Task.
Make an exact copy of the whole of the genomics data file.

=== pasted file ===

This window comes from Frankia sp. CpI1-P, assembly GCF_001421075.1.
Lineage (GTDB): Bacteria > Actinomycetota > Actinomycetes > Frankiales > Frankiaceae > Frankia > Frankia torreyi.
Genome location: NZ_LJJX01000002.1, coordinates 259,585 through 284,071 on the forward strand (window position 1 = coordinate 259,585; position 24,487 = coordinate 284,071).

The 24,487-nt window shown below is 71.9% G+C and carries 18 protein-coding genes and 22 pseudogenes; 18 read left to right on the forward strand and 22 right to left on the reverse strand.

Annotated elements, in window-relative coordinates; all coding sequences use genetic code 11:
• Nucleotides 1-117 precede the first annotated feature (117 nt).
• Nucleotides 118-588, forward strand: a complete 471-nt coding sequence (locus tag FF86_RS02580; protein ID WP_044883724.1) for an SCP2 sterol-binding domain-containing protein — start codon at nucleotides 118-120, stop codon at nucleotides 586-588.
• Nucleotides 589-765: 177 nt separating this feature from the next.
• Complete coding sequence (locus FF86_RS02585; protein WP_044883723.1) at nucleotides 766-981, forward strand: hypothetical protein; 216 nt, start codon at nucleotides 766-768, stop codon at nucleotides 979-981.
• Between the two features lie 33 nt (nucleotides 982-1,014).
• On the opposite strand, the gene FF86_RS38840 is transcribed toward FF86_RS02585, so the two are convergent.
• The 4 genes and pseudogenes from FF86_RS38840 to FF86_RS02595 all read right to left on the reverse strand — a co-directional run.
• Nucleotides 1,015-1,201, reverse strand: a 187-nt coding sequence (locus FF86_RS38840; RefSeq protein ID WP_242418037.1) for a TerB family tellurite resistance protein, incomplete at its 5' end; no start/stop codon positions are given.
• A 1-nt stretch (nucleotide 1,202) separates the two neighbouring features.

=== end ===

This window comes from Frankia sp. CpI1-P, assembly GCF_001421075.1.
Lineage (GTDB): Bacteria > Actinomycetota > Actinomycetes > Frankiales > Frankiaceae > Frankia > Frankia torreyi.
Genome location: NZ_LJJX01000002.1, coordinates 259,585 through 284,071 on the forward strand (window position 1 = coordinate 259,585; position 24,487 = coordinate 284,071).

The 24,487-nt window shown below is 71.9% G+C and carries 18 protein-coding genes and 22 pseudogenes; 18 read left to right on the forward strand and 22 right to left on the reverse strand.

Annotated elements, in window-relative coordinates; all coding sequences use genetic code 11:
• Nucleotides 1-117 precede the first annotated feature (117 nt).
• Nucleotides 118-588, forward strand: a complete 471-nt coding sequence (locus tag FF86_RS02580; protein ID WP_044883724.1) for an SCP2 sterol-binding domain-containing protein — start codon at nucleotides 118-120, stop codon at nucleotides 586-588.
• Nucleotides 589-765: 177 nt separating this feature from the next.
• Complete coding sequence (locus FF86_RS02585; protein WP_044883723.1) at nucleotides 766-981, forward strand: hypothetical protein; 216 nt, start codon at nucleotides 766-768, stop codon at nucleotides 979-981.
• Between the two features lie 33 nt (nucleotides 982-1,014).
• On the opposite strand, the gene FF86_RS38840 is transcribed toward FF86_RS02585, so the two are convergent.
• The 4 genes and pseudogenes from FF86_RS38840 to FF86_RS02595 all read right to left on the reverse strand — a co-directional run.
• Nucleotides 1,015-1,201, reverse strand: a 187-nt coding sequence (locus FF86_RS38840; RefSeq protein ID WP_242418037.1) for a TerB family tellurite resistance protein, incomplete at its 5' end; no start/stop codon positions are given.
• A 1-nt stretch (nucleotide 1,202) separates the two neighbouring features.